Garden Plants Gardening Tips

Container gardening with Arborvitaes for year round interest

Container gardening with Arborvitaes for year round interestFor years I have grown Arborvitaes in pots for year round interest

Arborvitaes have been my favorite evergreen shrub for years. I love the rich green fan like ‘leaves’ and the pyramidal shape of the Emerald Green Arborvitae. I love the fact you do not have to prune, shape, or otherwise do any trimming. I love other shapes too– such as Woodward Globe and Hetz Midget which are round. There are other Arborvitaes that are yellow/green and blue/green and some that even turn golden in the winter. There are so many varieties in sizes, shapes, and colors!Emerald Beauty Arborvitae, container gardening with Arborvitaes

Shoot, I love them all but the one I usually use is Emerald Green because of its predicted height and width of 8′ tall and 2′ wide. The Green Giant  is not a first choice for containers because it will easily grow over 20′ tall here in zone 7 and spread about 5 1/2′. However, when it is on the markdown rack for $3 I cannot resist!

You can grow Arborvitae in large pots for a few years

For example: in zone 7, I leave most of my Arborvitae in the pots for at least 4 if not 5 years and in zones 5 and under you could probably get about 8 or more. I had Globe Arborvitaes in 2 -5 gallon pots for about 5 years then I had a ‘landscaping’ job where I needed them so I sold them to the client.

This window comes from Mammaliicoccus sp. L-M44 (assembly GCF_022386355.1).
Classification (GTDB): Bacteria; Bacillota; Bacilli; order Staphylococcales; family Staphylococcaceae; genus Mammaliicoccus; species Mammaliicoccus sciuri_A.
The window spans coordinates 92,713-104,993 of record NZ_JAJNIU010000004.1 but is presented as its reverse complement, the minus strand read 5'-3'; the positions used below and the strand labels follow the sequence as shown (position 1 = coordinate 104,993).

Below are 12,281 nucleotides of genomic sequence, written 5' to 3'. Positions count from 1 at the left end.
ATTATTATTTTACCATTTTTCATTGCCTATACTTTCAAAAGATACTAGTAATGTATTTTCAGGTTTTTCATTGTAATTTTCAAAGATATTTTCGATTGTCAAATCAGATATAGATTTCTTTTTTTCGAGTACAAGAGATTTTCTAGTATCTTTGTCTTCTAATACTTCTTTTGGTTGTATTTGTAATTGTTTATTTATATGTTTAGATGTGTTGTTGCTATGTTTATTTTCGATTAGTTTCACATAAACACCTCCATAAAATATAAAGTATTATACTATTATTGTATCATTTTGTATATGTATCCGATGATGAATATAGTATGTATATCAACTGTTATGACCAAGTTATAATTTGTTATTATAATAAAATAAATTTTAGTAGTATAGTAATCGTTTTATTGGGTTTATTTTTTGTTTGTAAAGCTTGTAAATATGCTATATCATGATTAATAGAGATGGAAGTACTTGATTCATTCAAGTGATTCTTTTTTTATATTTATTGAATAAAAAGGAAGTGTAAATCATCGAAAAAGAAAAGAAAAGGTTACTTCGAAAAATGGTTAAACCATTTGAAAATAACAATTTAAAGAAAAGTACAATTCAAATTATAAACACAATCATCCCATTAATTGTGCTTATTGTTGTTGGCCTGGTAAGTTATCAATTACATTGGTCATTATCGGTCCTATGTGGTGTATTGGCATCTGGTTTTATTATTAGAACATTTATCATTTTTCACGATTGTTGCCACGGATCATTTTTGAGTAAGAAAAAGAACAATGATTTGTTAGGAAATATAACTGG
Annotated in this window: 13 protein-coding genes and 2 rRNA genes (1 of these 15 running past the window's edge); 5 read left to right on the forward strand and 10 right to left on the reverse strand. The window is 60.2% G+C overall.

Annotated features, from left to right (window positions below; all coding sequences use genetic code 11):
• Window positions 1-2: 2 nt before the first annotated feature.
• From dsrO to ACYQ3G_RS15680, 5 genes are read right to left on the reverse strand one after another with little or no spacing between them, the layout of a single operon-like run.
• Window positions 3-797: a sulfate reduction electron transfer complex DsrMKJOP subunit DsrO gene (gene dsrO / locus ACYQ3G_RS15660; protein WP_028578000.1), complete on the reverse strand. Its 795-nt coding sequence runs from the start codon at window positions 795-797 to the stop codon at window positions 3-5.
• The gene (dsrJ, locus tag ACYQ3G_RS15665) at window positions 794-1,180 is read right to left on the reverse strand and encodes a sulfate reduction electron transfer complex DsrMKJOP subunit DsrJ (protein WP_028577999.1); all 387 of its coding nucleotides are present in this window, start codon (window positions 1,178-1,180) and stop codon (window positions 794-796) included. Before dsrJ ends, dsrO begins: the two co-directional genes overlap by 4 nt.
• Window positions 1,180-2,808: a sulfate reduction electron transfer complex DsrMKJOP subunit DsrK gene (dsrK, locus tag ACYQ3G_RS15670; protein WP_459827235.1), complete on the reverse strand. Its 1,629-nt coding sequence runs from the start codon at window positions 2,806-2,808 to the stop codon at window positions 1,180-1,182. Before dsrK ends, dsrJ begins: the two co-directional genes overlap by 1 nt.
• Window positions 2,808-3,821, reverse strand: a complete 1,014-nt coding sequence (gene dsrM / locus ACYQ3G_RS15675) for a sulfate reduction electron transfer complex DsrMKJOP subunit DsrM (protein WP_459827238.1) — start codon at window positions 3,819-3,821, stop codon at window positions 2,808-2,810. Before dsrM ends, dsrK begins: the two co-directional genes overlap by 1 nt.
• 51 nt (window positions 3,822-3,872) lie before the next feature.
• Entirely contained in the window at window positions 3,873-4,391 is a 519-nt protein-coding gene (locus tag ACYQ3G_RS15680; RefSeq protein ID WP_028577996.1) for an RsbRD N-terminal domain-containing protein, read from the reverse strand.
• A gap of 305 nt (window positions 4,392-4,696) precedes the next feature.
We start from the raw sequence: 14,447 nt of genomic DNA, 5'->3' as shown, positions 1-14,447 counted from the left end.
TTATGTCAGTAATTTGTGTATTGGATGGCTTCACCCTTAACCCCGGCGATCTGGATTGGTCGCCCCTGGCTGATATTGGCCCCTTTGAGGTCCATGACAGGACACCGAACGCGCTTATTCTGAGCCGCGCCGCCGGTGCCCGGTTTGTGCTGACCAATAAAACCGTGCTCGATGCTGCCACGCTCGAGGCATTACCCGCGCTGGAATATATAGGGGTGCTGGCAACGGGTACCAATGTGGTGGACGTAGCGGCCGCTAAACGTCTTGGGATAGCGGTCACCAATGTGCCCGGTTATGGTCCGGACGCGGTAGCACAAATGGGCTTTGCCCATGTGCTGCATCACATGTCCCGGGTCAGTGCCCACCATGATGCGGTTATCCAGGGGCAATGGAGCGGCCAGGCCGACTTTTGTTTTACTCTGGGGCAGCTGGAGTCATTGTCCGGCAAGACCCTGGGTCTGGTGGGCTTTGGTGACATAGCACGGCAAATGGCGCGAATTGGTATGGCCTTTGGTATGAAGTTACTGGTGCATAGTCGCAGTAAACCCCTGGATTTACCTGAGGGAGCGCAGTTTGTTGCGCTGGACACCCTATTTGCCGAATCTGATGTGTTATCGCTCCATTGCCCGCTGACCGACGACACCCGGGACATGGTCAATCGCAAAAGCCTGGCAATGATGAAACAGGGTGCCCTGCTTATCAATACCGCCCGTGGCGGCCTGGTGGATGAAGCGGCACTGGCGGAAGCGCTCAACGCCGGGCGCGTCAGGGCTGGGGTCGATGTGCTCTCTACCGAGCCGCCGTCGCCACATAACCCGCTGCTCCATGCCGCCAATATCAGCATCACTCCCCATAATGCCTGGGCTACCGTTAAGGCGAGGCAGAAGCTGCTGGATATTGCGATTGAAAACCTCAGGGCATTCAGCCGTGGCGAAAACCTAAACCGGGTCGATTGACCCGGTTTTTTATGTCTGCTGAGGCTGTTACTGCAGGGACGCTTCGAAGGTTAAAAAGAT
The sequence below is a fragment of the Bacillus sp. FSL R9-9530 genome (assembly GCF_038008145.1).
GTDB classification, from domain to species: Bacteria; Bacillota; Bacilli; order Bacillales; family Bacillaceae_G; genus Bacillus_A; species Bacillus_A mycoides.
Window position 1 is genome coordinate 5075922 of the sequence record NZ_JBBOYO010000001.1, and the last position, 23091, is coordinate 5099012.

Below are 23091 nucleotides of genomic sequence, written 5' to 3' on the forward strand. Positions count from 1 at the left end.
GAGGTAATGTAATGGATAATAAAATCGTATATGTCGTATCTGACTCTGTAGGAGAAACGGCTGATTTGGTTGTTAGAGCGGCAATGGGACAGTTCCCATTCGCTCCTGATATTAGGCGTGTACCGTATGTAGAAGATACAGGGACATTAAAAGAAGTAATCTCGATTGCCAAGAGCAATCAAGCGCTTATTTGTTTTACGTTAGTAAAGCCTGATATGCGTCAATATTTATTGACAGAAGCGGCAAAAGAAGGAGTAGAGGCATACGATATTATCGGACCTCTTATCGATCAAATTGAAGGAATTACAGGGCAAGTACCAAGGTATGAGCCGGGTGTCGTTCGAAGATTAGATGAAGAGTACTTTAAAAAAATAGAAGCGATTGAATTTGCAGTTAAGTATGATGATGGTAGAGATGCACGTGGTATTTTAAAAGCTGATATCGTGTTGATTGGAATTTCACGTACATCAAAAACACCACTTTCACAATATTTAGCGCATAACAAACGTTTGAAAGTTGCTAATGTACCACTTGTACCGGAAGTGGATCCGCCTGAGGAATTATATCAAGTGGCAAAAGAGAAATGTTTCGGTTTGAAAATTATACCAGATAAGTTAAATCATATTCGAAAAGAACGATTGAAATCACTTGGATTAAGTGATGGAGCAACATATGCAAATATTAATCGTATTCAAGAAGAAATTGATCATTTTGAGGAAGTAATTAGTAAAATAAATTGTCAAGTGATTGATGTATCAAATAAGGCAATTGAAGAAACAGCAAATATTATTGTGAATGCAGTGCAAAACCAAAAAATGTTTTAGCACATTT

I have a confession to make:

Arborvitae in container gardening
These happened to be on the markdown rack because they are not perfect shaped. For $3 I do not care!

Truth be told, the main reason (I use Arborvitaes) is cost. I am going to admit to you that I am a frugal gardener who just cannot wrap my head around buying plants in spring and letting them die in the fall and starting all over again. I am cheap AND I just cannot kill a plant intentionally. So using Arborvitaes (or other evergreen shrubs) in container gardening makes sense to me because you can get these small 8″ potted shrubs for about $7-9 dollars at your local big box store. {I know many blast the big box stores for buying plants but for evergreen shrubs you cannot beat their prices!)

I love using shrubs in container gardening

I have many Arborvitaes in pots now, maybe 9 plus 2 more that need to be potted up. I am addicted to using them in pots because they require little care. The roots of the Arborviate are not deep at all and so that makes them excellent candidates for pots. The pictures below are the Emerald Greens I had to dig up in May and place in pots because they were on the neighbor’s property line. They were not flourishing where I had them and since I had no where else to plant them, I decided to put them in pots.

Arborvitae in container gardening
One of the Arborvitae with Creeping Jenny (dug up May 2015)